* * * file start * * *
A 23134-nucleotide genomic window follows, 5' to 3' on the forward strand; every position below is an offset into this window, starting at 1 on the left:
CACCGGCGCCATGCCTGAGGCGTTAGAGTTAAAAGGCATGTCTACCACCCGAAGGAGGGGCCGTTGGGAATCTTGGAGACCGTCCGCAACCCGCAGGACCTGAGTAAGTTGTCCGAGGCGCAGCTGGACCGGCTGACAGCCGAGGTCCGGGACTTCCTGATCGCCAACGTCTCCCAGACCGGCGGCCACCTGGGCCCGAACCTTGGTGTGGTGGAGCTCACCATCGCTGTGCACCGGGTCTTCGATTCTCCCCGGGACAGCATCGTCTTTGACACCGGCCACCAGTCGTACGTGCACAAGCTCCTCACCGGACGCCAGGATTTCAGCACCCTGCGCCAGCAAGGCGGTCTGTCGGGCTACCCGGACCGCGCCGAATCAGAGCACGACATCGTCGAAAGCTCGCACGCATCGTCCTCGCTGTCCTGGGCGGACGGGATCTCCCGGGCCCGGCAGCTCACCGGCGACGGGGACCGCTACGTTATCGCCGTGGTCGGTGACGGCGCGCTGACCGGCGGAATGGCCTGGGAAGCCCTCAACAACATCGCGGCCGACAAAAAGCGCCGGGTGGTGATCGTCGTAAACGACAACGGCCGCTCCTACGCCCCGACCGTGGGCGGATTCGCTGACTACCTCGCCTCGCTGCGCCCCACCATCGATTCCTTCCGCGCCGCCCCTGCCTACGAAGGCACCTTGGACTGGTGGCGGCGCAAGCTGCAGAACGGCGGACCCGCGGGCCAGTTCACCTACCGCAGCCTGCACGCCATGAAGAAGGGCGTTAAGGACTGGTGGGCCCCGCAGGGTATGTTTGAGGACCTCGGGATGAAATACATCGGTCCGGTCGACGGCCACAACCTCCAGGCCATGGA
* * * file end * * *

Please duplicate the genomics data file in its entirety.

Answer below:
A 23134-nucleotide genomic window follows, 5' to 3' on the forward strand; every position below is an offset into this window, starting at 1 on the left:
CACCGGCGCCATGCCTGAGGCGTTAGAGTTAAAAGGCATGTCTACCACCCGAAGGAGGGGCCGTTGGGAATCTTGGAGACCGTCCGCAACCCGCAGGACCTGAGTAAGTTGTCCGAGGCGCAGCTGGACCGGCTGACAGCCGAGGTCCGGGACTTCCTGATCGCCAACGTCTCCCAGACCGGCGGCCACCTGGGCCCGAACCTTGGTGTGGTGGAGCTCACCATCGCTGTGCACCGGGTCTTCGATTCTCCCCGGGACAGCATCGTCTTTGACACCGGCCACCAGTCGTACGTGCACAAGCTCCTCACCGGACGCCAGGATTTCAGCACCCTGCGCCAGCAAGGCGGTCTGTCGGGCTACCCGGACCGCGCCGAATCAGAGCACGACATCGTCGAAAGCTCGCACGCATCGTCCTCGCTGTCCTGGGCGGACGGGATCTCCCGGGCCCGGCAGCTCACCGGCGACGGGGACCGCTACGTTATCGCCGTGGTCGGTGACGGCGCGCTGACCGGCGGAATGGCCTGGGAAGCCCTCAACAACATCGCGGCCGACAAAAAGCGCCGGGTGGTGATCGTCGTAAACGACAACGGCCGCTCCTACGCCCCGACCGTGGGCGGATTCGCTGACTACCTCGCCTCGCTGCGCCCCACCATCGATTCCTTCCGCGCCGCCCCTGCCTACGAAGGCACCTTGGACTGGTGGCGGCGCAAGCTGCAGAACGGCGGACCCGCGGGCCAGTTCACCTACCGCAGCCTGCACGCCATGAAGAAGGGCGTTAAGGACTGGTGGGCCCCGCAGGGTATGTTTGAGGACCTCGGGATGAAATACATCGGTCCGGTCGACGGCCACAACCTCCAGGCCATGGA